Local unemployment dips below 2%

Unemployment in Bartholomew County ticked down last month while the local labor force remained below pre-pandemic levels.

The jobless rate in Bartholomew County stood at 1.9% last month, down from 2.3% in November but up from 1.2% in December 2021, according to figures released this week by the Indiana Department of Workforce Development.

Indiana’s jobless rate in December was a seasonally adjusted 3.1%, just a notch up from 3% the previous month and up slightly from 2.7% in December 2021. U.S. unemployment stood at 3.5% last month, down slightly from 3.6% in November and 3.9% in December 2021.

At the same time, the the local labor force in December continued to be significantly lower than pre-pandemic levels. Last month, Bartholomew County’s labor force stood at 43,738, up from 42,442 in December 2021 but down from 45,418 in December 2019, before the pandemic struck.

The update from state officials came just days before the federal government reported that the U.S. economy expanded at a 2.9% annual pace from October through December, The Associated Press reported.

Overall, the U.S. economy ended 2022 with momentum despite the pressure of high interest rates and widespread fears of a looming recession, according to wire reports.

On Thursday, the Commerce Department estimated that the nation’s gross domestic product — the broadest gauge of economic output — decelerated last quarter from the 3.2% annual growth rate it had posted from July through September, according to wire reports. Most economists think the economy will slow further in the current quarter and slide into at least a mild recession by midyear.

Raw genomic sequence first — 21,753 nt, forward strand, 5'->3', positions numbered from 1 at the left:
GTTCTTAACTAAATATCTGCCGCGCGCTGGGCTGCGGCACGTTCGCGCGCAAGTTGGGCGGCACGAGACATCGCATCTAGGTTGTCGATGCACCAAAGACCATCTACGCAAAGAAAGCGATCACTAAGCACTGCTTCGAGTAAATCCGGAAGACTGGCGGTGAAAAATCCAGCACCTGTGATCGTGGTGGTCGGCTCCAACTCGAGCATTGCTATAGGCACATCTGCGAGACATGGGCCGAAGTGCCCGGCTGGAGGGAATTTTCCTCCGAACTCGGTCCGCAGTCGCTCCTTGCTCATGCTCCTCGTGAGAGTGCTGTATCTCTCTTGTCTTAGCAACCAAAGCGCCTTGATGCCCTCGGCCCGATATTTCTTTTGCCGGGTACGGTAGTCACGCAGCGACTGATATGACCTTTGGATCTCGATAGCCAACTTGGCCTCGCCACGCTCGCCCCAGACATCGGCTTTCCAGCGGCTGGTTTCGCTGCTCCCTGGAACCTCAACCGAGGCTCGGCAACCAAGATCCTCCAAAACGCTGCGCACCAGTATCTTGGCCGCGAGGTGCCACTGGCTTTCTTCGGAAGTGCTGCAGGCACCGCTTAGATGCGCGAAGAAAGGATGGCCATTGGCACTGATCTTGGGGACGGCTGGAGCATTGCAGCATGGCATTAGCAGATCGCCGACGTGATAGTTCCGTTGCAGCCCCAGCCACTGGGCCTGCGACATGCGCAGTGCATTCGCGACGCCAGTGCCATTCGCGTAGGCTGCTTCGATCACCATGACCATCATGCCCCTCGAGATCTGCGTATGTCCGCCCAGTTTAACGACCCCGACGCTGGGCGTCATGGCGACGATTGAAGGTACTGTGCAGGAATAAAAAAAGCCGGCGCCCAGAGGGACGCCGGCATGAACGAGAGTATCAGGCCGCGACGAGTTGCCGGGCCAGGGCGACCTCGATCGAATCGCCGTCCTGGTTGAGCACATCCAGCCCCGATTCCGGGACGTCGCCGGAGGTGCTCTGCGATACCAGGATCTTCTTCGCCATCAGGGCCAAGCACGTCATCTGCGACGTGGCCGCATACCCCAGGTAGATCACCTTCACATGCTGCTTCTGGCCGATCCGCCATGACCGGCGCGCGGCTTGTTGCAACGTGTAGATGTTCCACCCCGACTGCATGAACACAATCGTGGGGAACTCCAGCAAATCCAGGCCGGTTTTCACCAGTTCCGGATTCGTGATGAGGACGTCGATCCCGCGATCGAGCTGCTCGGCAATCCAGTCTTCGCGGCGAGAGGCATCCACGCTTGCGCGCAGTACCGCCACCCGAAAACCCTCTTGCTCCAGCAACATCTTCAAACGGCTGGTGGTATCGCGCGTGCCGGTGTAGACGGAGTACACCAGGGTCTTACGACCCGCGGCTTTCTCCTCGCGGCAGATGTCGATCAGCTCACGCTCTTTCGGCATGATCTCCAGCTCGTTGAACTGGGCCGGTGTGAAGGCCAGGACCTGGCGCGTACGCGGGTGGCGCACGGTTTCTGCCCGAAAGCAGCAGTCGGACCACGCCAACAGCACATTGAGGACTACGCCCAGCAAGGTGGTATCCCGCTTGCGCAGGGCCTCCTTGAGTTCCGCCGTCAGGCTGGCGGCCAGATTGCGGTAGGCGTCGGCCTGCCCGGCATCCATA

The economy got a boost last quarter from resilient consumer spending and the restocking of supplies by businesses, according to the AP. Federal government spending also helped lift GDP. But with higher mortgage rates undercutting residential real estate, investment in housing plummeted at a 27% annual rate for a second straight quarter.

For all of 2022, GDP expanded 2.1% after growing 5.9% in 2021.

The economy’s expected slowdown in the months ahead is an intended consequence of the Federal Reserve’s aggressive series of rate increases, according to wire reports. The Fed’s hikes are meant to reduce growth, cool spending and crush the worst inflation bout in four decades. Last year, the Fed raised its benchmark rate seven times. It is set to do so again next week, though this time by a smaller amount.

The resilience of the U.S. job market has been a major surprise. Last year, employers added 4.5 million jobs, second only to the 6.7 million that were added in 2021 in government records going back to 1940, according to wire reports. And last month’s unemployment rate, 3.5%, matched a 53-year low.

But the good times for America’s workers aren’t likely to last. As higher rates make borrowing and spending increasingly expensive across the economy, many consumers will spend less and employers will likely hire less.

Consumer spending, which fuels about 70% of the entire economy, rose at a sturdy 2.1% annual rate from October through December, down slightly from 2.3% in the previous quarter, according to wire reports.

More recent numbers, including a 1.1% drop in retail sales last month, indicate that consumers have begun to pull back.

Economists at Bank of America expect growth to slow to a 1.5% annual rate in the January-March quarter and then to contract for the rest of the year — by a 0.5% rate in the second quarter, 2% in the third and 1.5% in the fourth, according to wire reports.

The Fed has been responding to an inflation rate that remains stubbornly high even though it has been gradually easing. Year-over-year inflation was raging at a 9.1% rate in June, the highest level in more than 40 years. It has since cooled — to 6.5% in December — but is still far above the Fed’s 2% annual target.

— The Associated Press contributed to this story.